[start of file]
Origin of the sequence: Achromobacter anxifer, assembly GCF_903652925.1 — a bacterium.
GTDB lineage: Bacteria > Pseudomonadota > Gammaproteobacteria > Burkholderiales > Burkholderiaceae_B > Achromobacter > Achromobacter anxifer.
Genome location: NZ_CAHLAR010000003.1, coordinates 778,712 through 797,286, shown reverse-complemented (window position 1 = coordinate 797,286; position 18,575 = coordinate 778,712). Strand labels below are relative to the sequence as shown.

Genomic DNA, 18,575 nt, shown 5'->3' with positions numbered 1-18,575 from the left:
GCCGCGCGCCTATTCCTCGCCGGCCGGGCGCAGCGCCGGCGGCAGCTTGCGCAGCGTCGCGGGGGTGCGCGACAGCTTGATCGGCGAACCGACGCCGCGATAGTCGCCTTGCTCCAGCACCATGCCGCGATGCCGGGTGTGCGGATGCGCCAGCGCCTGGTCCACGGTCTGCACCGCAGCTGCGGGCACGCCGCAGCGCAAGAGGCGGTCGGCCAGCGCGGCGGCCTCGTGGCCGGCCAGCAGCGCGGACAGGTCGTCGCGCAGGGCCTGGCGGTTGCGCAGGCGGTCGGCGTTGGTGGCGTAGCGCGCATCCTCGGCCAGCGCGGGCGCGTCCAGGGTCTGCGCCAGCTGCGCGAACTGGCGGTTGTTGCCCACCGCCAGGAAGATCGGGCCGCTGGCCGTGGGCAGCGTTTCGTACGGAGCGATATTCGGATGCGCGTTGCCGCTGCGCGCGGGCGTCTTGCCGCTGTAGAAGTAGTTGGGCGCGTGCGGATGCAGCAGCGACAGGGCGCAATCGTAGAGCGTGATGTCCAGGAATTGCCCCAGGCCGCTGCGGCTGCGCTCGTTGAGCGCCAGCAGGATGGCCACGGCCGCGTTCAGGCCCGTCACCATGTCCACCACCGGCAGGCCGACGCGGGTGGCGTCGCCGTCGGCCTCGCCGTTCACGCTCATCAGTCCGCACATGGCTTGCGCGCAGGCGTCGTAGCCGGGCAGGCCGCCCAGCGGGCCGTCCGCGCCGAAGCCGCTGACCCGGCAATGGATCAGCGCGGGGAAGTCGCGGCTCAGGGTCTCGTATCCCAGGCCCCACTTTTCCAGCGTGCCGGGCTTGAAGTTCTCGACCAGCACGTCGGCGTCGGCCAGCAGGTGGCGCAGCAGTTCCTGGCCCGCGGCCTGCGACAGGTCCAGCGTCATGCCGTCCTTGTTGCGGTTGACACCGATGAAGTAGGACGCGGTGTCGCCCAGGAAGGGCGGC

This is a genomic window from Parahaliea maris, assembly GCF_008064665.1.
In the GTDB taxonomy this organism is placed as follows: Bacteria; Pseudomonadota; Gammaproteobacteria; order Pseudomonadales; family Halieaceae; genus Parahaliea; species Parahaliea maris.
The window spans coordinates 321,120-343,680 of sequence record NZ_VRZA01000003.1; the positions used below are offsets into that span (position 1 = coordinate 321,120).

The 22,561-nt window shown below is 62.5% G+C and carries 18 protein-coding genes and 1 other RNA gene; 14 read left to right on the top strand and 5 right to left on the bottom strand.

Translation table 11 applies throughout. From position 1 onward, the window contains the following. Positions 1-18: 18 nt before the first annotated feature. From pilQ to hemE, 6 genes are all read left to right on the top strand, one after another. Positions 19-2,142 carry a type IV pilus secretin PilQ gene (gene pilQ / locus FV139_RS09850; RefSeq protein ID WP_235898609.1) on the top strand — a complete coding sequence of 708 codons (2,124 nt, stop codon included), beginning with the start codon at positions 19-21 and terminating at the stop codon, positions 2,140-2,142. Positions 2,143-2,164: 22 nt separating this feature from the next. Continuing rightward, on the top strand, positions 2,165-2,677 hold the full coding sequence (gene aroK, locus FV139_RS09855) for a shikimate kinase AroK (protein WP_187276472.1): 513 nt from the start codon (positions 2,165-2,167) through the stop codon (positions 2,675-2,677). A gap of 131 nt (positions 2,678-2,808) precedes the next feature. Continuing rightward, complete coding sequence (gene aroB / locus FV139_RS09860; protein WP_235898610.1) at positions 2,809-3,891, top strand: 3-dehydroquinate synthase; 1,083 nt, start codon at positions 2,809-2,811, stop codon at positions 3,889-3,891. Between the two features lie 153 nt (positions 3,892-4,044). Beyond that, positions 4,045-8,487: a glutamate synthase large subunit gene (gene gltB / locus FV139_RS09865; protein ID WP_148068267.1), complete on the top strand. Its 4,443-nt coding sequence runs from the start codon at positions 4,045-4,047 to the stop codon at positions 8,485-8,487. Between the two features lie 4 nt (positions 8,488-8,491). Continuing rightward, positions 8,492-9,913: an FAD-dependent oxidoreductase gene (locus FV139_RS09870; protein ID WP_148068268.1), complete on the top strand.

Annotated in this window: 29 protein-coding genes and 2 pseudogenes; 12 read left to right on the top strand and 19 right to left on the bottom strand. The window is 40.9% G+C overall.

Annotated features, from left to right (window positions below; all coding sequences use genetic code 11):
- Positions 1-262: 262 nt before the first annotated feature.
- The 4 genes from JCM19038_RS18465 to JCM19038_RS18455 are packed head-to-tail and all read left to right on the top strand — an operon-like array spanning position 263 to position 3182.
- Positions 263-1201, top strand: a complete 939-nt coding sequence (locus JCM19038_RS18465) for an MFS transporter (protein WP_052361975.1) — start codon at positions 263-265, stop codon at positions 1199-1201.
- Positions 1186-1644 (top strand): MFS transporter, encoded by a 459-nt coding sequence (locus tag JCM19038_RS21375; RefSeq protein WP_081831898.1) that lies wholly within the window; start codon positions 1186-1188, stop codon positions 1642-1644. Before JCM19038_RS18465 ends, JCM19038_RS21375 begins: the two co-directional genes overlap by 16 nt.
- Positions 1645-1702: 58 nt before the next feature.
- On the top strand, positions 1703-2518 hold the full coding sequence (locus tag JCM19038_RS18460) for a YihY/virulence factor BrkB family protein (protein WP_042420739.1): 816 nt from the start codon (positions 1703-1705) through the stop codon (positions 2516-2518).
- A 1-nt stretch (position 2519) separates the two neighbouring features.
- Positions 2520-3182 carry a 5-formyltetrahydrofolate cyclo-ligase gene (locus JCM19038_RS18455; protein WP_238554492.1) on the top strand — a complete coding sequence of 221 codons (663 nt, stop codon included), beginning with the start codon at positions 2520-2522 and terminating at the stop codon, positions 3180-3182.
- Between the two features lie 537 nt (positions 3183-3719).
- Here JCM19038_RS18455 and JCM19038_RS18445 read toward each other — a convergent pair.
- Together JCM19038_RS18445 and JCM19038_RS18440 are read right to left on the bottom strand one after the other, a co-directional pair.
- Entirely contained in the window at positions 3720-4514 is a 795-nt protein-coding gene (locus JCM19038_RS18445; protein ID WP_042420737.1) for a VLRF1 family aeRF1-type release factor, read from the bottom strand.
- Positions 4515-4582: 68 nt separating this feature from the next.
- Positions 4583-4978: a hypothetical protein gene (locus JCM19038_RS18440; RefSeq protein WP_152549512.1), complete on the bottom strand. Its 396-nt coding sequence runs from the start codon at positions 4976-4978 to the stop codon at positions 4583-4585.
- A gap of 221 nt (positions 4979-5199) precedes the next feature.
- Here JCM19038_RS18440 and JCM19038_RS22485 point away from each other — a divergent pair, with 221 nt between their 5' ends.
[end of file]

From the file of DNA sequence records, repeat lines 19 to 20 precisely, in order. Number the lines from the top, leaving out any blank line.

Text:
- A 1-nt stretch (position 2519) separates the two neighbouring features.
- Positions 2520-3182 carry a 5-formyltetrahydrofolate cyclo-ligase gene (locus JCM19038_RS18455; protein WP_238554492.1) on the top strand — a complete coding sequence of 221 codons (663 nt, stop codon included), beginning with the start codon at positions 2520-2522 and terminating at the stop codon, positions 3180-3182.